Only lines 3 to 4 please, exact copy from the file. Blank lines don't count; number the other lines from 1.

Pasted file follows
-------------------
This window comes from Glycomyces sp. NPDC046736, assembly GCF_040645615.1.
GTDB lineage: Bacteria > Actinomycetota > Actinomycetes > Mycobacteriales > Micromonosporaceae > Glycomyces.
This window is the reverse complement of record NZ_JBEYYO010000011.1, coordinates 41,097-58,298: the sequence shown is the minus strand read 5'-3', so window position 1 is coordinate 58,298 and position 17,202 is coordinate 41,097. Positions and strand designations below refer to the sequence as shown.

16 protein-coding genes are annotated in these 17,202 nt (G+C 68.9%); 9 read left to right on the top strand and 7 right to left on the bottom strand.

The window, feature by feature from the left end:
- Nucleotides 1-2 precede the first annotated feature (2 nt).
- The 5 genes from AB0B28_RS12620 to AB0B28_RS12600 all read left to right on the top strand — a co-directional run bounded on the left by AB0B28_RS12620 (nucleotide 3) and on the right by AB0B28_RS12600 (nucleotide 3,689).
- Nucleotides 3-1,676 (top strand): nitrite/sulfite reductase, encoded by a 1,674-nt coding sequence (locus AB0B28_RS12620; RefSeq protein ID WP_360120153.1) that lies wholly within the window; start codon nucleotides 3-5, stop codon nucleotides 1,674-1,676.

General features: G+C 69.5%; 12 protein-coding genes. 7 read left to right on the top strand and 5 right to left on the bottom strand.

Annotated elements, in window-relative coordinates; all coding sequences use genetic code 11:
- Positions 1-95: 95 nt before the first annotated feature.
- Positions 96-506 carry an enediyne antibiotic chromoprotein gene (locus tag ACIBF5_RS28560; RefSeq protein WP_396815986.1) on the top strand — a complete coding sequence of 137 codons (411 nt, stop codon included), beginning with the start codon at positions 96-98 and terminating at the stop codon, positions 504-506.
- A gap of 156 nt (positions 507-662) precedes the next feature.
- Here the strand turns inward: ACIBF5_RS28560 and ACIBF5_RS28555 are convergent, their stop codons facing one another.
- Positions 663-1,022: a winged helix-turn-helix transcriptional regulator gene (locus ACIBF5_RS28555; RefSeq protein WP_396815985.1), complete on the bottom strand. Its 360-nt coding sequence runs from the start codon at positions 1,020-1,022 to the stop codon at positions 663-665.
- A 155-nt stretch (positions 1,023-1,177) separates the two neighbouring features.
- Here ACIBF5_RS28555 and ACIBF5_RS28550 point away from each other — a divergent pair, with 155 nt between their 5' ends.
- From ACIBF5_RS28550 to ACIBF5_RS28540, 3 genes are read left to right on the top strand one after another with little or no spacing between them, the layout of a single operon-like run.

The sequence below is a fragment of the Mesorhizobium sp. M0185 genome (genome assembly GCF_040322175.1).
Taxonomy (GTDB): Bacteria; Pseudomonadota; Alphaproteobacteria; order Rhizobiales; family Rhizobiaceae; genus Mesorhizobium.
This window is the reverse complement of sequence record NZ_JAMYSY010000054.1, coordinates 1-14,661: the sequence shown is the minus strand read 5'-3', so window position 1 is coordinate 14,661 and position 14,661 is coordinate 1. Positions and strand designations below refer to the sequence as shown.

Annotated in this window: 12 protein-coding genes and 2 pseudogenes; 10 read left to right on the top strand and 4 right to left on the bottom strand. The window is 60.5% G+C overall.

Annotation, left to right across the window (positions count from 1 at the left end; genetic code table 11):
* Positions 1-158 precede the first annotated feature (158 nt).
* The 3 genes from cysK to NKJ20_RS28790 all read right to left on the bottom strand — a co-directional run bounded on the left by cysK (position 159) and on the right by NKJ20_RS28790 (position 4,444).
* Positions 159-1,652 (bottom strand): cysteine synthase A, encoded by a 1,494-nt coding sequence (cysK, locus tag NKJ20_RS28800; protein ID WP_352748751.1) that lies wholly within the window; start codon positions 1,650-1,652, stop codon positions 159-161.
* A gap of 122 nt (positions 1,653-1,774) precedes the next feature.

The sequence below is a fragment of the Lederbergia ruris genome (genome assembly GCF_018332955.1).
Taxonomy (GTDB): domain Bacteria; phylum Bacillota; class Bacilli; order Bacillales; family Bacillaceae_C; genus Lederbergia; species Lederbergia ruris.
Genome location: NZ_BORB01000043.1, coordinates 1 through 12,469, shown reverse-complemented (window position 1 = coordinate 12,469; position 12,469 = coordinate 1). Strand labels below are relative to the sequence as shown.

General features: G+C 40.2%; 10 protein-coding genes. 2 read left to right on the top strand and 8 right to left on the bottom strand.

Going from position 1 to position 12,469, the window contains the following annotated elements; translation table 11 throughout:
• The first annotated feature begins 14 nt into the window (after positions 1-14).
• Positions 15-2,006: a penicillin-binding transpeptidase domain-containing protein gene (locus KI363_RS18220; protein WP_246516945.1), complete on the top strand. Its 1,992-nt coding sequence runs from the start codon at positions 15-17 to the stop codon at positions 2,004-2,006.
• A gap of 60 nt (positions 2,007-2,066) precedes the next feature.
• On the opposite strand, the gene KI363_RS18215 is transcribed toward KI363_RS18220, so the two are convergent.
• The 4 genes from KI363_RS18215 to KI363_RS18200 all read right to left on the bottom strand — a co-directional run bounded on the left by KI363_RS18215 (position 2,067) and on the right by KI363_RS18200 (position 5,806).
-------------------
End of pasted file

This window is the reverse complement of record NZ_JBEYYO010000011.1, coordinates 41,097-58,298: the sequence shown is the minus strand read 5'-3', so window position 1 is coordinate 58,298 and position 17,202 is coordinate 41,097. Positions and strand designations below refer to the sequence as shown.

16 protein-coding genes are annotated in these 17,202 nt (G+C 68.9%); 9 read left to right on the top strand and 7 right to left on the bottom strand.